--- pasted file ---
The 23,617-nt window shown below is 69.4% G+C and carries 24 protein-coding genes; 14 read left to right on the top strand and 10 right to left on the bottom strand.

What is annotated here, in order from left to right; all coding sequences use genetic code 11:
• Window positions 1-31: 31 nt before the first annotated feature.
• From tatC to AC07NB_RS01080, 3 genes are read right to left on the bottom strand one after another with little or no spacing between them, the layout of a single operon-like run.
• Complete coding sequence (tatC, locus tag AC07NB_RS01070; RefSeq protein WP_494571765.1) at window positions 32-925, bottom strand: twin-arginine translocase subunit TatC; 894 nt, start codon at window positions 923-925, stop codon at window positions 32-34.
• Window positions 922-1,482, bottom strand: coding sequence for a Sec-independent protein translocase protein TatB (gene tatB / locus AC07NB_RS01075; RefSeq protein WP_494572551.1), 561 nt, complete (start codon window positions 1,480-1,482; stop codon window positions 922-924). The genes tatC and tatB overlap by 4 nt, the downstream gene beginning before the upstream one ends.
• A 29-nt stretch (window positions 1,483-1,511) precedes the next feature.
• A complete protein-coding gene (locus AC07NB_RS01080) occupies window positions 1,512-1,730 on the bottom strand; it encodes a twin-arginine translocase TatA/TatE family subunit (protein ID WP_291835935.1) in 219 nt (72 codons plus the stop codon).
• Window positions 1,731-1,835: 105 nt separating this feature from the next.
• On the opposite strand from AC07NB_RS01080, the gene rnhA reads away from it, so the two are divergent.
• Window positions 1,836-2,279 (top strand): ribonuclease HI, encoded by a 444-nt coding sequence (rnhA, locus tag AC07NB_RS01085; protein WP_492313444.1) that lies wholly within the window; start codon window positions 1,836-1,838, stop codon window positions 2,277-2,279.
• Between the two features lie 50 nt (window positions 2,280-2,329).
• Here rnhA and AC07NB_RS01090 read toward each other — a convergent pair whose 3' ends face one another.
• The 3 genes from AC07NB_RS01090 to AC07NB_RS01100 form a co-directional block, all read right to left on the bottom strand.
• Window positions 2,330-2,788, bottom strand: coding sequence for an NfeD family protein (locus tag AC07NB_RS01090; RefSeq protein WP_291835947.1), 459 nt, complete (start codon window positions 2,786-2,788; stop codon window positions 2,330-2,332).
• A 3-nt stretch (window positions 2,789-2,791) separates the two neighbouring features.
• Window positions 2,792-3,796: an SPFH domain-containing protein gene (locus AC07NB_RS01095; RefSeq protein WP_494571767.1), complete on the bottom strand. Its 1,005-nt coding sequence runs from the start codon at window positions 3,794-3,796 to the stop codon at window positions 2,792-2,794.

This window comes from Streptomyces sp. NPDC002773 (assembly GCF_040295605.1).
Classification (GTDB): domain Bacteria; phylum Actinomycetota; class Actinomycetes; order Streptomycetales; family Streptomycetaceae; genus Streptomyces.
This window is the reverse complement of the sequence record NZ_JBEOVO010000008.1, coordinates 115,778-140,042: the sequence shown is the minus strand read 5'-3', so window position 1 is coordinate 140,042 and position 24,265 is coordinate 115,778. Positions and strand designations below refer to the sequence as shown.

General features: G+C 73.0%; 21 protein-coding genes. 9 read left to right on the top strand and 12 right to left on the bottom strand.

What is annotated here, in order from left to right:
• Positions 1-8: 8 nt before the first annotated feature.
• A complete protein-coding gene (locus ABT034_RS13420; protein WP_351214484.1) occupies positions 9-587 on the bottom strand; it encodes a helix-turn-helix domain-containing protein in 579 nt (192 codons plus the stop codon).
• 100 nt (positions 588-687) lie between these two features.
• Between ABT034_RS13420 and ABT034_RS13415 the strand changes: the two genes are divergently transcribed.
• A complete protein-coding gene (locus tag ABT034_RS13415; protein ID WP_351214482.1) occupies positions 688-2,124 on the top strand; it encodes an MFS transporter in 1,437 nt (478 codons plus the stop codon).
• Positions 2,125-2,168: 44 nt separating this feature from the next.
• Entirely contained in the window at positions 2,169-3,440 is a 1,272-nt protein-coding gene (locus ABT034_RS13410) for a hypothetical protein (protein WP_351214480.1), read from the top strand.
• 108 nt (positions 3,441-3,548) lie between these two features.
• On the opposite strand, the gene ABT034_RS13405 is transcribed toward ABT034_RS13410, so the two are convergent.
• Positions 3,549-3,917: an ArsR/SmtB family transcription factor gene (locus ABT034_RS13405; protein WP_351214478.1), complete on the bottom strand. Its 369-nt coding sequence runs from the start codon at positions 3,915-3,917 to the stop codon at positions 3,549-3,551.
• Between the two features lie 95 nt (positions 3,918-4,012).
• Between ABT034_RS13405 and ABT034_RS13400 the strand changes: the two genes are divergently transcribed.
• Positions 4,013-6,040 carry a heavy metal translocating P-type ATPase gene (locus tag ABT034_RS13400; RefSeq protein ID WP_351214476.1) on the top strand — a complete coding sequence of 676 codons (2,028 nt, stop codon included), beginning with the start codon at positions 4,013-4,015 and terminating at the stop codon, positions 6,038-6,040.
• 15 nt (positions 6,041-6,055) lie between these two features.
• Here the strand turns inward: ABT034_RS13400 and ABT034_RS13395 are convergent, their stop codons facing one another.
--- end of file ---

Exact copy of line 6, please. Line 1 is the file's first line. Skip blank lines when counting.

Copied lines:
• Window positions 922-1,482, bottom strand: coding sequence for a Sec-independent protein translocase protein TatB (gene tatB / locus AC07NB_RS01075; RefSeq protein WP_494572551.1), 561 nt, complete (start codon window positions 1,480-1,482; stop codon window positions 922-924). The genes tatC and tatB overlap by 4 nt, the downstream gene beginning before the upstream one ends.